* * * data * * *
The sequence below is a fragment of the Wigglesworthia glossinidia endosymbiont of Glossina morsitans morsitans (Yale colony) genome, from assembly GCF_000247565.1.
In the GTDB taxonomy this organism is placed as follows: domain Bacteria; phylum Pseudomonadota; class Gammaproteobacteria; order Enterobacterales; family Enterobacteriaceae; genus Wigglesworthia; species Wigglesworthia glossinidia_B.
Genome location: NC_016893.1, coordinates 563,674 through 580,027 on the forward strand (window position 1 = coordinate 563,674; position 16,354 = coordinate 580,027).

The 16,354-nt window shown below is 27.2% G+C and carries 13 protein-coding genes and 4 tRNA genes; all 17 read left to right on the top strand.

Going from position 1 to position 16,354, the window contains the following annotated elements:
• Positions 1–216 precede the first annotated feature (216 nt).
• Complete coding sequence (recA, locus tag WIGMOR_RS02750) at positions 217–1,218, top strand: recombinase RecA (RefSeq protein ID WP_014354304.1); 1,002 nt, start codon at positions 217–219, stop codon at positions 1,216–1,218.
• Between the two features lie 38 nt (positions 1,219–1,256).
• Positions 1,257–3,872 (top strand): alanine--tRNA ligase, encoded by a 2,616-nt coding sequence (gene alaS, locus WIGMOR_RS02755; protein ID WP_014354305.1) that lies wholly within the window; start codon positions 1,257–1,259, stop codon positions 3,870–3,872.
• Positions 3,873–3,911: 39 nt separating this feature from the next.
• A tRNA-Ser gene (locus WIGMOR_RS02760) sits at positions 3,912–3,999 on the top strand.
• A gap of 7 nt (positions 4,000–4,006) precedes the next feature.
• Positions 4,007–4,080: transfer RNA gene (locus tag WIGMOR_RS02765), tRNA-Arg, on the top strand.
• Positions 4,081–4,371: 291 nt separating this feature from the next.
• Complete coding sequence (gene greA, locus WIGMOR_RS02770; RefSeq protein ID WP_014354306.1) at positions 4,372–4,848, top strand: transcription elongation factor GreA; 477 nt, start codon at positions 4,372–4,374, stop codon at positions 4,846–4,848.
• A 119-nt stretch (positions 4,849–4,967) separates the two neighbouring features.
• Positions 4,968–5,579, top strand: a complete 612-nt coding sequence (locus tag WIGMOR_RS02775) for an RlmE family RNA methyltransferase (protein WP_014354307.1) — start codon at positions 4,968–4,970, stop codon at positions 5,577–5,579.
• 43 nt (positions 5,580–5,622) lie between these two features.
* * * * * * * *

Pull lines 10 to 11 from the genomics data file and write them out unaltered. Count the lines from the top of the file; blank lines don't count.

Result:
• Positions 3,873–3,911: 39 nt separating this feature from the next.
• A tRNA-Ser gene (locus WIGMOR_RS02760) sits at positions 3,912–3,999 on the top strand.